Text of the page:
A Question of Convenience
When you phone someone and they say it’s not convenient to speak to you right now, what do they mean? Is it that they’ve just slashed an artery while chopping onions, a pan is boiling over, and the toddler is about to probe an open socket with a fork? Or have you just phoned in the middle of The Archers?
There can be no more pathetic and archetypally English (and I mean as opposed to Scottish, Welsh or Irish) word than ‘convenient’ and its derivatives. It is itself a convenience, made to serve for phenomena both good and bad.
For a start, much of the time its negative version is deployed as the most outrageous euphemism: ‘We apologise for any inconvenience caused,’ parrots the PA system as yet another train cancellation consigns the passenger to a fresh hell of waiting in a claustrophobic throng, sprinting to another platform, or a circuitous detour via the station of a hundred steps. ‘Dérangement’ is the French word for inconvenience, and sure enough any number of ‘D’ words would prove more accurate in situations that would drive you to madness: ‘We apologise for any distress/despair/doom this may have caused.’ Who knows how many lost jobs, broken engagements and wrecked holidays these disruptions may have brought?
The sight of a Public Convenience may bring welcome relief, but it’s hard to imagine a word more divorced from the bodily functions to which it refers. Think of the time and money that could have been saved in signwriting alone if we’d just called them loos. Again we must look to our cousins across the Channel, who take a more robust approach, naming their (male only) facilities ‘pissoirs’.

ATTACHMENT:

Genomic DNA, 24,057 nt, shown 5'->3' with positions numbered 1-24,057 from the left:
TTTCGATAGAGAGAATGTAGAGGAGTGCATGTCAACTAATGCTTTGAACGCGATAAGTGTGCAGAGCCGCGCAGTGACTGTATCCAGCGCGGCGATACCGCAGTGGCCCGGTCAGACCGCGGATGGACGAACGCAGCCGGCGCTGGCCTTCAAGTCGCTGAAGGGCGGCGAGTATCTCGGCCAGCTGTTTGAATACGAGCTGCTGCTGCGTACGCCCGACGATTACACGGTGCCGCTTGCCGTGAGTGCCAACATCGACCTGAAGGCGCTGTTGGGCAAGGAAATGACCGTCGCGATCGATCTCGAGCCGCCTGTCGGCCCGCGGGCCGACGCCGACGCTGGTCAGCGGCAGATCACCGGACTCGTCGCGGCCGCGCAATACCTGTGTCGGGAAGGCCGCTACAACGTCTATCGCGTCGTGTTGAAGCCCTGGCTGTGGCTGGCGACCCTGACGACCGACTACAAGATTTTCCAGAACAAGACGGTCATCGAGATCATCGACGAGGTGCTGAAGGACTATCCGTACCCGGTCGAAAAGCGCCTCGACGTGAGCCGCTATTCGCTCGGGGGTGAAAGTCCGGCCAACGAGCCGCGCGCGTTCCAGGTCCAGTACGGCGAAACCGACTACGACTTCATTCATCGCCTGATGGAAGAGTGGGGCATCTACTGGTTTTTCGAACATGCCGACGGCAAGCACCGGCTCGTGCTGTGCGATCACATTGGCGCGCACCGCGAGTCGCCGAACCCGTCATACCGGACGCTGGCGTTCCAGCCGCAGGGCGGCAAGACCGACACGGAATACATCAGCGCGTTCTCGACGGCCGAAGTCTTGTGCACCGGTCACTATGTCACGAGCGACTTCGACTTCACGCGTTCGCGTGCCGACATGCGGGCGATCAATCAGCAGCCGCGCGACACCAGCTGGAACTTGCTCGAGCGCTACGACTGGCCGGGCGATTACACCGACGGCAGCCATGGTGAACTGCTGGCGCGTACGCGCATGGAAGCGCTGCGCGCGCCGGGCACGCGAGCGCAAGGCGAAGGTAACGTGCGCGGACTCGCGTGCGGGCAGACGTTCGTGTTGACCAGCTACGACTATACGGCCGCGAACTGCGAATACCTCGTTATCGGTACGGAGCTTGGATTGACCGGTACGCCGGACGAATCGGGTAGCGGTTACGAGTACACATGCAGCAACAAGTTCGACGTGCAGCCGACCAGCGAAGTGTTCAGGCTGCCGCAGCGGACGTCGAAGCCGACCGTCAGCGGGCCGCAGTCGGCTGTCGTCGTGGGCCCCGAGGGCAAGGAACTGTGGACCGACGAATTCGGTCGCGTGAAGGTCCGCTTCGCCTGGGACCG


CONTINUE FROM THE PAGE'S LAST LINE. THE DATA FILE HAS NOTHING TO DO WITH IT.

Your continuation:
Then there is the decidedly dodgy aspect of ‘convenience’: the marriage of convenience as a mechanism for exchanging vows based on money, status, nationality, or – less so now – for conferring a cloak of respectability to conceal homosexuality. Similarly, the flag of convenience enables a ship’s owners to register it in a country where the safety standards and employment legislation do not provide the same degree of protection as in their own.
I suppose I have a particular loathing for the concept of inconveniencing people as it was dinned into me as a child that this was an unforgivable thing to do, whether it was Great Aunt Elsie, or a complete stranger you happened to be sitting opposite on the train. I can tell you that this is not a good preparation for life. You will end up with exquisite manners and little else. You will not be a good manager if you’re not prepared to inconvenience people, and you will never complain about shoddy goods or services. I know whereof I speak…
Perhaps only convenience stores can claim to be an unalloyed good, but the gulf between the best and the worst is immense. The worst are dingy health hazards, but the best will indeed be open all hours, clean, bright, and with a kind owner willing to save your paper for you, pop next door to pick up your dry cleaning for you and hang on to it until you get back from work, and generally provide an all-round social service for the elderly and impaired (please come back, Mr Patel – we miss you terribly).
Now most of the public conveniences have been closed and converted into nightclubs or vintage shops, it’s time to retire this Victorian bourgeois word in all its manifestations too. Come on, rail companies, start apologising for the desperation you cause, and as we already have little steaming turd pictograms exhorting dog owners to pick up after their pets, we could certainly having bracing signage saying ‘Bogs’.